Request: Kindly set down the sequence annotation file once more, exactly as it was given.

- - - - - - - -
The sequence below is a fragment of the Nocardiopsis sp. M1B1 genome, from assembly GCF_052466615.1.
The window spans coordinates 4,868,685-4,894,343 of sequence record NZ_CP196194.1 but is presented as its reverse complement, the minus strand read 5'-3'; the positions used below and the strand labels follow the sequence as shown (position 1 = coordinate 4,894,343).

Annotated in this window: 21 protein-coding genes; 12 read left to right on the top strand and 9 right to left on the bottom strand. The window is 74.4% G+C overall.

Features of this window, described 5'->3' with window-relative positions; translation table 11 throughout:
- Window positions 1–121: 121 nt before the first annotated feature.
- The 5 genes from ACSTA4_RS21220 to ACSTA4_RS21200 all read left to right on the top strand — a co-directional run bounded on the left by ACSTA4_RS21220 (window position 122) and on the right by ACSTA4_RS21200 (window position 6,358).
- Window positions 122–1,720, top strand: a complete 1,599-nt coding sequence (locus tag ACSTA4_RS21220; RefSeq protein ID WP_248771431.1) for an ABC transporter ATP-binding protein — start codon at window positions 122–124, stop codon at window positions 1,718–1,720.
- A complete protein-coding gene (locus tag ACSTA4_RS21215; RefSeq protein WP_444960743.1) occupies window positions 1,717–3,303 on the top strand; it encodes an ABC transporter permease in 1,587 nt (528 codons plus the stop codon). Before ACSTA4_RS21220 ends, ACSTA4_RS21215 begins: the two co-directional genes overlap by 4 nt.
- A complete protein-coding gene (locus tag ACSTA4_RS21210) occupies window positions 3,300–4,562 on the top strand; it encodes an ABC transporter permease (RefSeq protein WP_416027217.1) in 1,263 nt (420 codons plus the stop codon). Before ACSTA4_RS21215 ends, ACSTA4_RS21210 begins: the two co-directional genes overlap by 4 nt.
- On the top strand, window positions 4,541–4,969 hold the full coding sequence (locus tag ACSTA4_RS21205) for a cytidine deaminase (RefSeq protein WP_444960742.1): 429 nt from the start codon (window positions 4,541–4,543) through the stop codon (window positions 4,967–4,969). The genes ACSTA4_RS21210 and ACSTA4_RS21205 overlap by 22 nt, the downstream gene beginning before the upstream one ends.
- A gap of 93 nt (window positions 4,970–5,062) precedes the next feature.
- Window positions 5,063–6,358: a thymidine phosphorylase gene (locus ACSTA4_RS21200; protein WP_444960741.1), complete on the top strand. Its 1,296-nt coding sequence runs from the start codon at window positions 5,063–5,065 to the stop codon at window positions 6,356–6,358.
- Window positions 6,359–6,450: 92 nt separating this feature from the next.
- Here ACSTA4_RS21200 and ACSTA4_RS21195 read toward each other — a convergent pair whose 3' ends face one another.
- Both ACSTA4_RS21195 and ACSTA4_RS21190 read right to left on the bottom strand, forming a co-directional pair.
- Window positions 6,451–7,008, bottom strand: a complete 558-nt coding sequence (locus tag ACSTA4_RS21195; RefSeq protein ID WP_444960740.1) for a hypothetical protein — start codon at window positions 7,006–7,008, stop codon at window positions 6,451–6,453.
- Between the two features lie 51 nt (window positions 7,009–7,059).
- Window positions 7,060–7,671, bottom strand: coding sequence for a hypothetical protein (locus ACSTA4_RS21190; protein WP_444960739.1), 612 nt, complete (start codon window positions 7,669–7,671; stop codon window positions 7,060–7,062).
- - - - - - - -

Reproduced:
The sequence below is a fragment of the Nocardiopsis sp. M1B1 genome, from assembly GCF_052466615.1.
The window spans coordinates 4,868,685-4,894,343 of sequence record NZ_CP196194.1 but is presented as its reverse complement, the minus strand read 5'-3'; the positions used below and the strand labels follow the sequence as shown (position 1 = coordinate 4,894,343).

Annotated in this window: 21 protein-coding genes; 12 read left to right on the top strand and 9 right to left on the bottom strand. The window is 74.4% G+C overall.

Features of this window, described 5'->3' with window-relative positions; translation table 11 throughout:
- Window positions 1–121: 121 nt before the first annotated feature.
- The 5 genes from ACSTA4_RS21220 to ACSTA4_RS21200 all read left to right on the top strand — a co-directional run bounded on the left by ACSTA4_RS21220 (window position 122) and on the right by ACSTA4_RS21200 (window position 6,358).
- Window positions 122–1,720, top strand: a complete 1,599-nt coding sequence (locus tag ACSTA4_RS21220; RefSeq protein ID WP_248771431.1) for an ABC transporter ATP-binding protein — start codon at window positions 122–124, stop codon at window positions 1,718–1,720.
- A complete protein-coding gene (locus tag ACSTA4_RS21215; RefSeq protein WP_444960743.1) occupies window positions 1,717–3,303 on the top strand; it encodes an ABC transporter permease in 1,587 nt (528 codons plus the stop codon). Before ACSTA4_RS21220 ends, ACSTA4_RS21215 begins: the two co-directional genes overlap by 4 nt.
- A complete protein-coding gene (locus tag ACSTA4_RS21210) occupies window positions 3,300–4,562 on the top strand; it encodes an ABC transporter permease (RefSeq protein WP_416027217.1) in 1,263 nt (420 codons plus the stop codon). Before ACSTA4_RS21215 ends, ACSTA4_RS21210 begins: the two co-directional genes overlap by 4 nt.
- On the top strand, window positions 4,541–4,969 hold the full coding sequence (locus tag ACSTA4_RS21205) for a cytidine deaminase (RefSeq protein WP_444960742.1): 429 nt from the start codon (window positions 4,541–4,543) through the stop codon (window positions 4,967–4,969). The genes ACSTA4_RS21210 and ACSTA4_RS21205 overlap by 22 nt, the downstream gene beginning before the upstream one ends.
- A gap of 93 nt (window positions 4,970–5,062) precedes the next feature.
- Window positions 5,063–6,358: a thymidine phosphorylase gene (locus ACSTA4_RS21200; protein WP_444960741.1), complete on the top strand. Its 1,296-nt coding sequence runs from the start codon at window positions 5,063–5,065 to the stop codon at window positions 6,356–6,358.
- Window positions 6,359–6,450: 92 nt separating this feature from the next.
- Here ACSTA4_RS21200 and ACSTA4_RS21195 read toward each other — a convergent pair whose 3' ends face one another.
- Both ACSTA4_RS21195 and ACSTA4_RS21190 read right to left on the bottom strand, forming a co-directional pair.
- Window positions 6,451–7,008, bottom strand: a complete 558-nt coding sequence (locus tag ACSTA4_RS21195; RefSeq protein ID WP_444960740.1) for a hypothetical protein — start codon at window positions 7,006–7,008, stop codon at window positions 6,451–6,453.
- Between the two features lie 51 nt (window positions 7,009–7,059).
- Window positions 7,060–7,671, bottom strand: coding sequence for a hypothetical protein (locus ACSTA4_RS21190; protein WP_444960739.1), 612 nt, complete (start codon window positions 7,669–7,671; stop codon window positions 7,060–7,062).